M&S launches autism-friendly school uniform
Retailer teams up with National Autistic Society on new Easy Dressing range.
By Laura Turner
27 July 2016
Marks & Spencer (M&S) has teamed up with leading autism charity, the National Autistic Society
, to launch the first mainstream range of autism-friendly schoolwear.
The Easy Dressing collection will be available online at marksandspencer.com
from 1 August, with customers able to register their interest in advance via the website. Initial responses have been extremely positive, with over 6,000 people registering for updates.
The launch of the Easy Dressing collection follows M&S’s product development campaign, Inventors Wanted, which saw the retailer inundated with requests for more to be done for people struggling with clothing, especially children on the autism spectrum
Seventy-per-cent of autistic children are educated in mainstream schools and are therefore required to wear a uniform every day. Many of these children experience sensory sensitivity, with others also suffering problems with motor skills, making small buttons difficult to manage, for instance.
“We are always listening to our customers and looking at how we can develop our ranges to suit their needs,” says Charlotte Hunt, product technologist for M&S. “Through working with the National Autistic Society and its partners, we were able to tap into their expertise to understand the needs of autistic children and what may make finding and putting on school uniform difficult or challenging. It sometimes takes extra time getting dressed in the morning or after P.E., and many children can feel really uncomfortable in their clothes.”
To create a school uniform that helps overcome such problems, M&S’s Kidswear team consulted with professionals who work with autistic children to discover more about the sensory difficulties that can be caused by fabrics and standard clothing design.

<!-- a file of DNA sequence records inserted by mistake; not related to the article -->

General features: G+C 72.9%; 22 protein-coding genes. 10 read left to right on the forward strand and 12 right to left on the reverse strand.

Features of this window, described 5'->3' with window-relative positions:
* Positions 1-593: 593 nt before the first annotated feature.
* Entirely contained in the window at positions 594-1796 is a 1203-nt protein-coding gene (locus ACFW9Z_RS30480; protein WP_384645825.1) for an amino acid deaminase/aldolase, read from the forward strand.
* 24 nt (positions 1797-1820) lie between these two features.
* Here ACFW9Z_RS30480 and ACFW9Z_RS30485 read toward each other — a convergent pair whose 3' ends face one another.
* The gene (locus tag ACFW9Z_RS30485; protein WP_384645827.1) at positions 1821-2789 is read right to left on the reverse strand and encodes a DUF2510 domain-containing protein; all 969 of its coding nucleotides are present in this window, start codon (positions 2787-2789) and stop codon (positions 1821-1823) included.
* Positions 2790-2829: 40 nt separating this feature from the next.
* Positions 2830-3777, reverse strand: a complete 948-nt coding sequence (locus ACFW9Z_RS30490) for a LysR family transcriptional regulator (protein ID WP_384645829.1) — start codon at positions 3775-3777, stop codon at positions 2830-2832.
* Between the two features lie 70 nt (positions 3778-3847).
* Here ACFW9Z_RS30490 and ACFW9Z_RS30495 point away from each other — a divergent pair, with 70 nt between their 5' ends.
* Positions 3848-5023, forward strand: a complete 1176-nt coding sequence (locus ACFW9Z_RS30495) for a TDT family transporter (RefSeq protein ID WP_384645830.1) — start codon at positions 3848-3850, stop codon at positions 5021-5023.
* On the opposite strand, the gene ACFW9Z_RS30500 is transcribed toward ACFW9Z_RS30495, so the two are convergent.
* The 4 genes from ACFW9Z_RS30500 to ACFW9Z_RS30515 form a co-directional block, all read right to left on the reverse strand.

The retailer then approached the National Autistic Society to help it develop the new range. As well as providing advice, the charity arranged for children at its Helen Allison School
to work with M&S’s designers and tell them what they did and didn’t like about clothes – particularly things like “scratchy labels” and “fiddly fastenings”. In March this year, M&S returned to the school with prototypes of five garments for the children to try out, which received rave reviews.
“Our aim was to try and find a solution that eased the worries associated with school uniform experienced by autistic children,” continues Hunt. “The charity has been with us every step of the way, advising throughout product development based on their expertise and knowledge. Working closely with the Helen Allison School was also extremely valuable, as their ideas and feedback really helped us develop the range.”
Commenting on the Easy Dressing launch, Mark Lever, chief executive of the National Autistic Society, says, “We are thrilled to be working in partnership with a household name like M&S. Parents often tell us how sensory sensitivity can mean that children don’t like putting their uniform on, which can even make them reluctant to go to school.
“Finding uniform items their children will wear can make shopping for school clothes a time consuming and stressful experience. Many parents have had to scour specialist shops for everyday items that other families are able to buy easily from mainstream outlets.
“M&S has responded brilliantly to what it’s heard from our experts and the children at our Helen Allison School. Simple changes, like putting a scratchy label inside a pocket, make an enormous difference.
“Since we’ve announced that this autism-friendly range of clothing will be available from M&S, the response from our supporters has been amazing. Over 3,000 people have liked our Facebook post and we’ve had over 3,000 shares, too.
“More than one in a hundred people are autistic in the UK – that’s around 120,000 school-age children - and they deserve to have the same choices as everyone else. When a famous retailer like M&S leads the way like this, we’re sure that others will follow its inspiring example," concludes Lever.
As well as working with the charity to develop the range, M&S will also be donating 10 per cent from every item sold to the National Autistic Society to help provide vital support to autistic people and their families.
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